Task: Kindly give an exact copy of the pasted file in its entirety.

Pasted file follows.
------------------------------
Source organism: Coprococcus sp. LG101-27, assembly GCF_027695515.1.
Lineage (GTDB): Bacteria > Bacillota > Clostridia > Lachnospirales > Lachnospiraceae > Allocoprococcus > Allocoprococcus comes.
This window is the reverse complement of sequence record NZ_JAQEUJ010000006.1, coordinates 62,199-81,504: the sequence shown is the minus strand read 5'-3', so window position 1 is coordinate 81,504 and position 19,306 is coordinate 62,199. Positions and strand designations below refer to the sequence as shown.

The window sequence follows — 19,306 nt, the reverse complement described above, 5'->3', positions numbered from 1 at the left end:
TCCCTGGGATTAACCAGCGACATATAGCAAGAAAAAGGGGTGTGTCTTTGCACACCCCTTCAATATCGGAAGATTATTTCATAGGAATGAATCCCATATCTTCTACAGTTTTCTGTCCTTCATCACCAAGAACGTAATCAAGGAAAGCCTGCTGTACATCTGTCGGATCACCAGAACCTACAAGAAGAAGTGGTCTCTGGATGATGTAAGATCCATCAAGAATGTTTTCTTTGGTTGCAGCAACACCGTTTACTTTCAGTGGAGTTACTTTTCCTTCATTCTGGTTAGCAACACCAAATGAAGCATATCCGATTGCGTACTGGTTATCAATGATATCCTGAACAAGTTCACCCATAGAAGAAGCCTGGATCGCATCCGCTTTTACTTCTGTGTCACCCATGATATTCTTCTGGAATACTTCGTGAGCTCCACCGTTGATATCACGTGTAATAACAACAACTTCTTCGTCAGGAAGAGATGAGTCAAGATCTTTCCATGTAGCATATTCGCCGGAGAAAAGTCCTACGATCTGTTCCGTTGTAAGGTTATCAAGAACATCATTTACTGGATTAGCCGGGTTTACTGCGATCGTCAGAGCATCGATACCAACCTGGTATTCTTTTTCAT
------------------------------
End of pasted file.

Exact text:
Source organism: Coprococcus sp. LG101-27, assembly GCF_027695515.1.
Lineage (GTDB): Bacteria > Bacillota > Clostridia > Lachnospirales > Lachnospiraceae > Allocoprococcus > Allocoprococcus comes.
This window is the reverse complement of sequence record NZ_JAQEUJ010000006.1, coordinates 62,199-81,504: the sequence shown is the minus strand read 5'-3', so window position 1 is coordinate 81,504 and position 19,306 is coordinate 62,199. Positions and strand designations below refer to the sequence as shown.

The window sequence follows — 19,306 nt, the reverse complement described above, 5'->3', positions numbered from 1 at the left end:
TCCCTGGGATTAACCAGCGACATATAGCAAGAAAAAGGGGTGTGTCTTTGCACACCCCTTCAATATCGGAAGATTATTTCATAGGAATGAATCCCATATCTTCTACAGTTTTCTGTCCTTCATCACCAAGAACGTAATCAAGGAAAGCCTGCTGTACATCTGTCGGATCACCAGAACCTACAAGAAGAAGTGGTCTCTGGATGATGTAAGATCCATCAAGAATGTTTTCTTTGGTTGCAGCAACACCGTTTACTTTCAGTGGAGTTACTTTTCCTTCATTCTGGTTAGCAACACCAAATGAAGCATATCCGATTGCGTACTGGTTATCAATGATATCCTGAACAAGTTCACCCATAGAAGAAGCCTGGATCGCATCCGCTTTTACTTCTGTGTCACCCATGATATTCTTCTGGAATACTTCGTGAGCTCCACCGTTGATATCACGTGTAATAACAACAACTTCTTCGTCAGGAAGAGATGAGTCAAGATCTTTCCATGTAGCATATTCGCCGGAGAAAAGTCCTACGATCTGTTCCGTTGTAAGGTTATCAAGAACATCATTTACTGGATTAGCCGGGTTTACTGCGATCGTCAGAGCATCGATACCAACCTGGTATTCTTTTTCAT